Changing physician and pharmaceutical company practices might seem like a daunting task, but there are some small steps that you as an individual can do to help lower costs associated with cancer treatments.  It is important that you discuss your financial and medical situation with your doctor. Make sure that you fully understand your illness and make sure your doctor fully understands your financial situation.  In some cases, your doctor may be able to prescribe less expensive, but just as effective, drug treatments that could save you money.[23] Additionally, it is important to talk to your doctor about regular cancer screenings and your family’s history of certain cancers or diseases.  You might be in the target age-range or at risk for other reasons that meet the standards of some screenings, but not for others.  This will help to maximize the benefits you will receive from these health screenings and help to eliminate unnecessary costs or treatments.[24]

Patients deserve a high standard of quality of care. Fortunately, it is possible to lower costs while maintaining or even improving the quality of care. We can do this with unbiased research to determine which treatments are most effective and by creating regulatory methods to ensure that the cost of medications must reflect their effectiveness.

If you or a loved one has been diagnosed with cancer and would like to learn about financial assistance options, please visit The National Cancer Institute (NCI) web site  They offer a wide variety of resources to help with cancer treatment costs for those with and without health insurance.


  1. National Cancer Institute, NIH, DHHS (2010) Cancer Trends Progress Report – 2009/2010 Update, Bethesda, MD,
  2. Mariotto AB, Yabroff KR, Shao Y, Feuer EJ, and Brown ML. (2011). Projections of the Cost of Cancer Care in the United States: 2010-2020., Journal of the National Cancer Institute 103(2). Retrieved from
  3. USA Today/Kaiser Family Foundation/Harvard School of Public Health National Survey of Households Affected by Cancer. November 20, 2009. Accessed February 10, 2010
  4.  No Author, (2011) The costly war on cancer. The Economist. Retrieved from
  5. Twombly, R. (2011). Avastin’s uncertain future in breast cancer treatment . Journal of the National Cancer Institute, 103(6), Retrieved from
  6. Ranpura, V, Hapani, S, and Wu, S. (2011). Treatment-related mortality with bevacizumab in cancer patients. The Journal of the American Medical Association, 305(5), Retrieved from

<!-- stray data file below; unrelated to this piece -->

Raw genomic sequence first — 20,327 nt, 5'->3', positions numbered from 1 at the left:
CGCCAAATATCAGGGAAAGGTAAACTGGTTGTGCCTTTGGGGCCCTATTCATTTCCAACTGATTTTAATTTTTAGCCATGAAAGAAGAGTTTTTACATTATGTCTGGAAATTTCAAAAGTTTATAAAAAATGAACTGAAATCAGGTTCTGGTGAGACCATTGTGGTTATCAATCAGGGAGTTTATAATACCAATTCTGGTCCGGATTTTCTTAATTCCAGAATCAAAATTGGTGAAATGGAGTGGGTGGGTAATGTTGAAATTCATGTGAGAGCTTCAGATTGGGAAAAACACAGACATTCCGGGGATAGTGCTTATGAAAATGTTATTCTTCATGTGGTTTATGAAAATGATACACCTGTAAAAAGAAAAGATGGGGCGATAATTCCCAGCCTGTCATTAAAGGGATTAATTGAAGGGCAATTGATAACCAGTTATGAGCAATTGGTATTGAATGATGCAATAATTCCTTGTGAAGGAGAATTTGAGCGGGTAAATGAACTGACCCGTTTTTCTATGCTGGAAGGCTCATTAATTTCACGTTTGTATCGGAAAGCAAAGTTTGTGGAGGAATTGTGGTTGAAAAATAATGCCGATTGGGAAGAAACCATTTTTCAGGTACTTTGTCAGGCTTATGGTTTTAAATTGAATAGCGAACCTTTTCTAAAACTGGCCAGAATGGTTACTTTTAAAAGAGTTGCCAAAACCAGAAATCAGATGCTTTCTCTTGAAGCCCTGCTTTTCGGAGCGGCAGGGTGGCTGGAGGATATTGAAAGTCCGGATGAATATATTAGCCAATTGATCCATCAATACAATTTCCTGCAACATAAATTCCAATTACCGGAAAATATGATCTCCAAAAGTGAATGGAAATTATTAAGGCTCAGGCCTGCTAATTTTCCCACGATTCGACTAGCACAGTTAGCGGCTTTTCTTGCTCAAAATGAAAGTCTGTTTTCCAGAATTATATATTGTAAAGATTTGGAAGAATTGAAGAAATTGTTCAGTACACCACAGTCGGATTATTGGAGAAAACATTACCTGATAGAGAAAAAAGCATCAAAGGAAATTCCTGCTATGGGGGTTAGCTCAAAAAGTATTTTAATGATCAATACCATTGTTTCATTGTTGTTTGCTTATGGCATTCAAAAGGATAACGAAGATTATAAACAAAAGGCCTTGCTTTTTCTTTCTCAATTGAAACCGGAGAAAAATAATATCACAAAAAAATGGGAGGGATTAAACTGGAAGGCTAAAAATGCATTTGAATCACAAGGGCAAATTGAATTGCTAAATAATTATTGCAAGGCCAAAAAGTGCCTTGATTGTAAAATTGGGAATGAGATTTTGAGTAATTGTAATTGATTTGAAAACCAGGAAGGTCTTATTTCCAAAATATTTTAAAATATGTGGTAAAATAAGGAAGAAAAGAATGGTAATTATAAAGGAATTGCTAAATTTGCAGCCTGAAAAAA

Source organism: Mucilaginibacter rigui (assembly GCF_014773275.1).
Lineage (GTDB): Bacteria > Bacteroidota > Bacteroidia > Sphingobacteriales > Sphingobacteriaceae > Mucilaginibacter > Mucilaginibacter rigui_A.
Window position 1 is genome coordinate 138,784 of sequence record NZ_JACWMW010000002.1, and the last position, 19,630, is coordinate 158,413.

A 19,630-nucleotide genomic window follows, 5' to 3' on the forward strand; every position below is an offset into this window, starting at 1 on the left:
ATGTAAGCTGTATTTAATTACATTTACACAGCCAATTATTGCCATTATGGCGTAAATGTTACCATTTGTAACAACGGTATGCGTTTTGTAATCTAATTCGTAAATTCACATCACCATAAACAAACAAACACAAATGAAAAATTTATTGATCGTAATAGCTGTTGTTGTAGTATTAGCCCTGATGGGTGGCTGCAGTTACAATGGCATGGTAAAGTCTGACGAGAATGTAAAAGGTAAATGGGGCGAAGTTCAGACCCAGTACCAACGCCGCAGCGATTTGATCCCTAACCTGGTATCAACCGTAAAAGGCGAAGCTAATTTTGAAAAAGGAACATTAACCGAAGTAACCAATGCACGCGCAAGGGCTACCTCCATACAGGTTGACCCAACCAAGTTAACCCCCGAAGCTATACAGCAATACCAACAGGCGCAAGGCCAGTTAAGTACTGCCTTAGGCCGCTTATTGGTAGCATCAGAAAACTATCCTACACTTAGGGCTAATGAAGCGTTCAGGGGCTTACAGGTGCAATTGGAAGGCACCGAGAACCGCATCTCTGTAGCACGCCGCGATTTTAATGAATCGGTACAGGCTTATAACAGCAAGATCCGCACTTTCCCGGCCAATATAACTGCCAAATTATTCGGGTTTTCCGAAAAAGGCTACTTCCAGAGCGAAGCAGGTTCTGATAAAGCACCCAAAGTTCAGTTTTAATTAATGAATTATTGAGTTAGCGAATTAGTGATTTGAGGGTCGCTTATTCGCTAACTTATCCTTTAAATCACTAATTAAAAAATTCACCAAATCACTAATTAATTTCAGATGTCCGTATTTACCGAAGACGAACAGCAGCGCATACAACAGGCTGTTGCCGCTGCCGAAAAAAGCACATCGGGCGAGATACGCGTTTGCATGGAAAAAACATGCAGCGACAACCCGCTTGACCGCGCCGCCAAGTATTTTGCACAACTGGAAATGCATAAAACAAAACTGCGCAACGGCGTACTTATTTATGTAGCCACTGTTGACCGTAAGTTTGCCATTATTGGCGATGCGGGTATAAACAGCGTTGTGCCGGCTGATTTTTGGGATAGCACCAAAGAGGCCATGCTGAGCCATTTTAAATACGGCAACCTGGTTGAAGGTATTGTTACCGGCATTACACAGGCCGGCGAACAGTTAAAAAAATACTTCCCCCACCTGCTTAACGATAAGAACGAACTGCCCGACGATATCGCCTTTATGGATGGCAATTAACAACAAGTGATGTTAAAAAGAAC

7. Goozner, M. (2011) Health care reform: Prove it works and CMS will pay. The Fiscal Times. Retrieved from
  8. Elkin EB and Bach PB (2010). Cancer’s next frontier: Addressing high and increasing costs. The Journal of the American Medical Association, 303(24). Retrieved from
  9. Jost, TS. (2010). Oversight of marketing relationships between physicians and the drug and device industry: a comparative study. American Journal of Law and Medicine, 36. Retrieved from
  10. Weight, CJ, Klien, EA, and Jones, JS. (2008). Androgen deprivation falls as orchiectomy rates rise after changes in reimbursement in the U.S. Medicare population. Cancer, 112(10), Retrieved from
  11. Goozner, M. (2011) Health care reform: Prove it works and CMS will pay. The Fiscal Times. Retrieved from
  12. No Author, (2011) The costly war on cancer. The Economist. Retrieved from
  13. Brody, H. (2009). Medicine’s ethical responsibility for health care reform – the top five list. New England Journal of Medicine. Retrieved from
  14. American Society of Clinical Oncology (2011). Many elderly men are undergoing unnecessary PSA screenings, researchers find. ScienceDaily. Retrieved June 20, 2011, from­/releases/2011/03/110328161848.htm
  15. Lee, JW, Berkowitz, Z, and Saraiya, M. (2011). Low-risk human papillomavirus testing and other nonrecommended human papillomavirus testing practices among U.S. health care providers. Obstetrics & Gynecology, 118(1), doi: 10.1097/AOG.0b013e3182210034
  16. Lee, JW, Berkowitz, Z, and Saraiya, M. (2011). Low-risk human papillomavirus testing and other nonrecommended human papillomavirus testing practices among U.S. health care providers. Obstetrics & Gynecology, 118(1), doi: 10.1097/AOG.0b013e3182210034